JIC RELEASE NO. 261 - GDOE Delays Traditional Face-to-Face Classes; Home Learning Will Begin as Scheduled on August 17


JIC RELEASE NO. 261 - GDOE Delays Traditional Face-to-Face Classes; Home Learning Will Begin as Scheduled on August 17

COVID-19 test results are reported from multiple labs at varying times of the day. The Joint Information Center will report cumulative COVID-19 test results once a day, unless unavailable. 

For updated information on COVID-19 cases on Guam, visit the COVID-19 Dashboard and Situation Report at http://dphss.guam.gov/covid-19/.

GDOE Delays Traditional Face-to-Face Classes
In consultation with the Governor of Guam, Lieutenant Governor, and Director of the Department of Public Health and Social Services (DPHSS), Superintendent Jon Fernandez has directed that the Guam Department of Education (GDOE) will delay the start of traditional face-to-face classes for all GDOE schools for two weeks. The decision comes in response to the most recent COVID-19 health information provided by DPHSS, showing a sharp increase in daily positive cases over the last seven days. While traditional face-to-face classes will be delayed, GDOE will continue moving forward, as planned, with its two distance learning options, beginning August 17, 2020.

“The safety of our students and employees has always been at the forefront of our planning and decision-making regarding school openings this year,” GDOE Superintendent Fernandez said. “I have remained in close communication with the Governor’s Office, Public Health, and the Physicians Advisory Group regarding the ongoing health situation in Guam, and based on their guidance, a two-week delay for traditional face-to-face instruction is the right decision.”

Classes were expected to begin on Monday, August 17, 2020, for all GDOE students, to include those enrolled in the distance learning and traditional face-to-face instructional models. Approximately 62% of students are registered for the distance learning options, which include Home Learning Online Instruction and Home Learning Hard Copy Curriculum; the remaining 38% of students were registered for face-to-face instruction, which requires physical attendance at school on an alternating schedule. GDOE estimates that only 16% of total school enrollment is expected on campus on a daily basis, and class sizes are expected to average around eight students per classroom.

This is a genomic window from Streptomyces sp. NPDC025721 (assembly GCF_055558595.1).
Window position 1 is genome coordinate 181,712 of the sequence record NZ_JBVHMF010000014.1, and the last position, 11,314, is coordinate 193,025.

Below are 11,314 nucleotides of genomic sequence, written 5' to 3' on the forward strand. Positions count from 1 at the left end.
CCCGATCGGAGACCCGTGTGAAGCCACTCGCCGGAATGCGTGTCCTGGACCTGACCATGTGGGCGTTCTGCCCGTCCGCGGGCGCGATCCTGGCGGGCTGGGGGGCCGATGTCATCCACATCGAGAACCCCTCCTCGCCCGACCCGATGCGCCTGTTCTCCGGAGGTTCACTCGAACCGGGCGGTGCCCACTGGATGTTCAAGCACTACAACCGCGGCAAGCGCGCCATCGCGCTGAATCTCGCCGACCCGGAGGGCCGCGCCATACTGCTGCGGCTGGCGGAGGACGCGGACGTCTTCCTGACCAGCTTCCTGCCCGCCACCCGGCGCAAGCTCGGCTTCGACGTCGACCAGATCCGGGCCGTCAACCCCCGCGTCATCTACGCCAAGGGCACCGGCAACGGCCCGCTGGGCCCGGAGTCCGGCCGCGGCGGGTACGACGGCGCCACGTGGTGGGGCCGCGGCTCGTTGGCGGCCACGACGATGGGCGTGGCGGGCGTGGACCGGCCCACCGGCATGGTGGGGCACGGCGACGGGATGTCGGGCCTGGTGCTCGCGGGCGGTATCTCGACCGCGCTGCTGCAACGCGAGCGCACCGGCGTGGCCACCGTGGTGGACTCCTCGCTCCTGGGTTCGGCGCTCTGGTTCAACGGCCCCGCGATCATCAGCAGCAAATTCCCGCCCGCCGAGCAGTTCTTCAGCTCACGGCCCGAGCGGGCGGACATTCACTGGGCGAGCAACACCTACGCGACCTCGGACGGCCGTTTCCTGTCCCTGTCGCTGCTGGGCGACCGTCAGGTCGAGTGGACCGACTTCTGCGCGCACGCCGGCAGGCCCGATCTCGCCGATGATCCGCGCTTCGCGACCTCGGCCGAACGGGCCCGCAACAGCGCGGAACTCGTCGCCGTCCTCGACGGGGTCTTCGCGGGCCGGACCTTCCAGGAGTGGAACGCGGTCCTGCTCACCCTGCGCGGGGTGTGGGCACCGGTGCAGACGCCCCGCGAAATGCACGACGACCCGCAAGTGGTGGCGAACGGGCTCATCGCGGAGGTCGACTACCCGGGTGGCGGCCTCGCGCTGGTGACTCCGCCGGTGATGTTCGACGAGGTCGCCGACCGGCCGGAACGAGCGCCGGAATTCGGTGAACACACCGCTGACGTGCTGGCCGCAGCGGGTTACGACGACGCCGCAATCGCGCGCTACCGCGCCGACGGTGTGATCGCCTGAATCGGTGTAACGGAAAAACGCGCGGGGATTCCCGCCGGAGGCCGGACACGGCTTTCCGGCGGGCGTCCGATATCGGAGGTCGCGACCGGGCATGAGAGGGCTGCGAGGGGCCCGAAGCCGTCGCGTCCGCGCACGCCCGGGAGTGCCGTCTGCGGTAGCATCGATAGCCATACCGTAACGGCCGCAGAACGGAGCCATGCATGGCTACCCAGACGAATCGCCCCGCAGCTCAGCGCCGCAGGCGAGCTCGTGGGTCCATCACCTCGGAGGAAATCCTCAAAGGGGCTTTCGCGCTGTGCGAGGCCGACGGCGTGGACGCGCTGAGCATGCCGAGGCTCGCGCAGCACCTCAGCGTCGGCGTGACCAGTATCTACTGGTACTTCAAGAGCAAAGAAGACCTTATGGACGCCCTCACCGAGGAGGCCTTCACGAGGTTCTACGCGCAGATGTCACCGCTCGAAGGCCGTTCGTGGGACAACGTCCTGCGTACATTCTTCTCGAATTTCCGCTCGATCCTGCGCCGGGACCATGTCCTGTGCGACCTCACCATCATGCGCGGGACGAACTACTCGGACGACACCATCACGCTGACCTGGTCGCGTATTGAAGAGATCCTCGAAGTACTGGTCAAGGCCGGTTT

Earlier this week, the Guam Education Board met and discussed the option of a one-week delay to the start of classes to provide additional time for teachers to prepare for the school year. However, the proposal did not have the necessary support to move forward. The Superintendent clarified that his decision to delay the start of traditional face-to-face classes was based on safety concerns and on the most recent information from public health experts.

“The Board has always entrusted me with the authority to determine the closure of any school facility due to health or safety issues,” Fernandez said. “I have assured them that this authority will always be exercised with great care and concern for our students and employees. While I know that our department has worked hard over the summer and is prepared to carry out our mission as planned, I have based my decision to delay face-to-face instruction on the advice of our health care experts and on the data that we have been monitoring daily.” 

Fernandez will continue to monitor the health situation in Guam with the Governor, Lieutenant Governor, and DPHSS Director, to ensure that future school opening decisions align with the guidance of public health experts.  

Further information will be provided to parents/guardians of students enrolled in the traditional face-to-face instructional model.

For the latest information on COVID-19, visit dphss.guam.gov or guamrecovery.com. For inquiries on COVID-19, contact 311 through a local number, or call the Joint Information Center at (671) 478-0208/09/10.



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